I would say I was friendly more than friends with Vivian, whom I last saw over a year ago at her mother’s memorial. Viv had moved back to town to take care of her mom, and eldercare was her avocation. She was, before her final act, taking care of her ex-husband.
I find myself mostly remembering how very bright her eyes always were as she sought the humor in every situation. Was that always masking a terrible pain, or was that new?
A small group of Gunnison High School’s Class of 1980 met Friday at a downtown restaurant to toast Viv and start counting how many classmates we have lost. Vehicles have not been kind to our class of 100: we’ve lost at least four, plus a crash put another in a wheelchair. Viv may have been the third suicide.
Classmate Cecilia, from both high school and college, just happened to be in town Friday, checking in on an elderly family friend who has no close relatives. We decided we hadn’t seen each other in over 30 years, but it felt very comfortable to sit across from her and catch up. She had spoken to Viv only about a week prior, and the conversation had seemed very forward-looking, with no indication of stress or strain.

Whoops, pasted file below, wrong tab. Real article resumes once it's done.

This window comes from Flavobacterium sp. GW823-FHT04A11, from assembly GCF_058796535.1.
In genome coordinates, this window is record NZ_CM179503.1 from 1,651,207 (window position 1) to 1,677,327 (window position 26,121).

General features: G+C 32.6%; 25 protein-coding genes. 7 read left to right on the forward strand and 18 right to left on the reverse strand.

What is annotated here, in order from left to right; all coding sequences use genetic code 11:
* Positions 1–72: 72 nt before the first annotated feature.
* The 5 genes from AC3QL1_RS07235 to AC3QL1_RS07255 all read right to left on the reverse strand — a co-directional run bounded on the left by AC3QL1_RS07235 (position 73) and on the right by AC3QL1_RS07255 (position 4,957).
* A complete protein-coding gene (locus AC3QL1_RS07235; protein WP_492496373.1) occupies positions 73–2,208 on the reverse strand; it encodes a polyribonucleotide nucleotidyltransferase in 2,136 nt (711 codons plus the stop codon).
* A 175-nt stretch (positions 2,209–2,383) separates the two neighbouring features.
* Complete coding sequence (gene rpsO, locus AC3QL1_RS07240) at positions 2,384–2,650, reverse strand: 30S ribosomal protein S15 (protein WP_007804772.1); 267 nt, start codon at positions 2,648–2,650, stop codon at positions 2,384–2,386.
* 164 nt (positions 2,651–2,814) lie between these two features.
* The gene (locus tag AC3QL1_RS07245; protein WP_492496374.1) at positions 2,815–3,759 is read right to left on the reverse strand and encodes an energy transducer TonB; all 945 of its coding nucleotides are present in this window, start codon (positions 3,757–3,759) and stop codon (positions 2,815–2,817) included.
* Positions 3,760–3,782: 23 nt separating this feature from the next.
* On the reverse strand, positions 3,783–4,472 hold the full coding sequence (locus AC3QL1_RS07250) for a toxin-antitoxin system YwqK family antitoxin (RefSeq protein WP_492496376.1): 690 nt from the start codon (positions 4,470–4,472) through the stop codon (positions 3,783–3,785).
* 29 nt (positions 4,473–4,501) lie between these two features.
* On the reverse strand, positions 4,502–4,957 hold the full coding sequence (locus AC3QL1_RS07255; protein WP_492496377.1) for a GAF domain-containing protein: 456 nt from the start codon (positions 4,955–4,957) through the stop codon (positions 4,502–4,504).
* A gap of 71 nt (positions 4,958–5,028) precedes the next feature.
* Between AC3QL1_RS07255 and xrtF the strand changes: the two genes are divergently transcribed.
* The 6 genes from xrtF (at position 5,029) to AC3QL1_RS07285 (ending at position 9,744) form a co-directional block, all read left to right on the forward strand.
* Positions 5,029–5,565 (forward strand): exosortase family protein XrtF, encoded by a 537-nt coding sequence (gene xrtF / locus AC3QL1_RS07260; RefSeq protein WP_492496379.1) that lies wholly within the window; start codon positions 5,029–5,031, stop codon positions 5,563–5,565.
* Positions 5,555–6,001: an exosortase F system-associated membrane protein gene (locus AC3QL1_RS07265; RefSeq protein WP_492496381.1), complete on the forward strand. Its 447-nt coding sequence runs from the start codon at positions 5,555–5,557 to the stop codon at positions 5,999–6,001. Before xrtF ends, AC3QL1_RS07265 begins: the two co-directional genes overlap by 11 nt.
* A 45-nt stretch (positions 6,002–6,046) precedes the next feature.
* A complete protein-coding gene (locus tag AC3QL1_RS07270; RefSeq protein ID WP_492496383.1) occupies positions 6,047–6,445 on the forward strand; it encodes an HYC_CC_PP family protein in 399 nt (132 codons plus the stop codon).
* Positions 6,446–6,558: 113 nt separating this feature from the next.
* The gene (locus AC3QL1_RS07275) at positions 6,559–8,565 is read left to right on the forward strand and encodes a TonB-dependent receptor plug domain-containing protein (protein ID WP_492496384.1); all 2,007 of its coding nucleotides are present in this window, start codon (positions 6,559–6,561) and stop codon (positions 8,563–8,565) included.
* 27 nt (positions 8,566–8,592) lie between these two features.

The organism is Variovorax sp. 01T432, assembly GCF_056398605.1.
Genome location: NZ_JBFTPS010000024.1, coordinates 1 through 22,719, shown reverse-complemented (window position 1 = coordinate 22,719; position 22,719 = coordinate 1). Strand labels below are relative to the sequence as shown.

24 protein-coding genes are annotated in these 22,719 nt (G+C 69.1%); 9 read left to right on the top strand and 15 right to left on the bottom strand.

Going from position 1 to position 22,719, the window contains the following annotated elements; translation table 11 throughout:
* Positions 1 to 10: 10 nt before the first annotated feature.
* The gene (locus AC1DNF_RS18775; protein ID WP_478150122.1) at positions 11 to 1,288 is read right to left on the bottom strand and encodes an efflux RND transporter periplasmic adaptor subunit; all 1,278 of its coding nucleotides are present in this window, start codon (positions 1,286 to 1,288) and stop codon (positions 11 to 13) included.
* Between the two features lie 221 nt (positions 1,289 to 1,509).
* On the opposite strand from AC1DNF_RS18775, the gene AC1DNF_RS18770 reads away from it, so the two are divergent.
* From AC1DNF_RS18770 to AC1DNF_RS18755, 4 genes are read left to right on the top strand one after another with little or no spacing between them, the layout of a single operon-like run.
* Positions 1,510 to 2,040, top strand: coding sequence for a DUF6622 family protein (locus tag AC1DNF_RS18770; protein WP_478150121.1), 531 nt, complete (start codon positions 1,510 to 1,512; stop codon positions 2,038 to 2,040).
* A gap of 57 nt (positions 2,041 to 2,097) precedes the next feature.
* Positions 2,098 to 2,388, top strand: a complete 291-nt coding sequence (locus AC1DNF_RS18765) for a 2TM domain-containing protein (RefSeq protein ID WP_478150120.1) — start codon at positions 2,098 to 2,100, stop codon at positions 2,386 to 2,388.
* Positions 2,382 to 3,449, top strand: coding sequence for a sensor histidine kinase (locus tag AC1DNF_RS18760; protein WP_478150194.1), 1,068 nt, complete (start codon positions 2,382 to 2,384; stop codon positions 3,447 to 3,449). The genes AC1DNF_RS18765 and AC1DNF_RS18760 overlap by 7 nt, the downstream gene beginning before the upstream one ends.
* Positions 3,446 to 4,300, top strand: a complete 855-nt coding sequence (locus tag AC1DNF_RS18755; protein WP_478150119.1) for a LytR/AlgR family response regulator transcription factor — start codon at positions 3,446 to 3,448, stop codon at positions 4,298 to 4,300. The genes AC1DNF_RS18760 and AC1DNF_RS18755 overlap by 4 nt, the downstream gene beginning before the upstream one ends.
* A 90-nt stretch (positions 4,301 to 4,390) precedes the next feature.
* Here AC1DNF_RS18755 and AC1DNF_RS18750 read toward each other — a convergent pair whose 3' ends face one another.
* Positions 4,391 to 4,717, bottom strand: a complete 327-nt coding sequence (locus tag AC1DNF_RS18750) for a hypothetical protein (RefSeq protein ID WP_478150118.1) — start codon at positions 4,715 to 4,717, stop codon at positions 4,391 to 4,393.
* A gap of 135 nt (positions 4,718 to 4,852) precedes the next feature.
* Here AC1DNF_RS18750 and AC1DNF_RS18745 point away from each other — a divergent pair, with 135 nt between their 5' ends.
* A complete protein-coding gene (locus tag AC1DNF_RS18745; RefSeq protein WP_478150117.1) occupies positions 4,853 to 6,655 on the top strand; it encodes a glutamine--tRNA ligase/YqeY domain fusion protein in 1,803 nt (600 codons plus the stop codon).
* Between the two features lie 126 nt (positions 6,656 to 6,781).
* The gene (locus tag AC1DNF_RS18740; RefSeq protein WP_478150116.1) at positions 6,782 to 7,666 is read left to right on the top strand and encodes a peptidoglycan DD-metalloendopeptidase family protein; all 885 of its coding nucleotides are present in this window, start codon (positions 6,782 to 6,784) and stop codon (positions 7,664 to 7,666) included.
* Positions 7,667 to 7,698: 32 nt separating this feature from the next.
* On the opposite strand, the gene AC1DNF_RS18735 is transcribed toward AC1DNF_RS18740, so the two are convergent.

Cecilia and her husband, pointing toward retirement, are having a house built on 40 acres west of Colorado Springs where she has had her own legal practice since graduating. Their first choice was the Gunnison Valley, but while they can purchase 40 acres and a custom home in the Wet Mountain Valley, they couldn’t afford anything here.
We may think money can solve problems, but around here it seems to be creating more than it’s helping.
Yesterday was that day – maybe you don’t do this, but I always do – where I run around in a panic, trying to get the entire outside winterized before the snow, which has already started in small fashion this morning. I bought yet another shelving unit three weeks ago to try to organize the garage, and I got it set up and did manage to find homes in either the garage or shed for chairs and hoses and other items hanging around outside.
I decided, while compressing items, that we don’t really need every large pot to be a repository of ancient potting soil, so I was spreading the dirt around our questionable yard when I dumped out a pot that held a large number of clay beads that I use for drainage.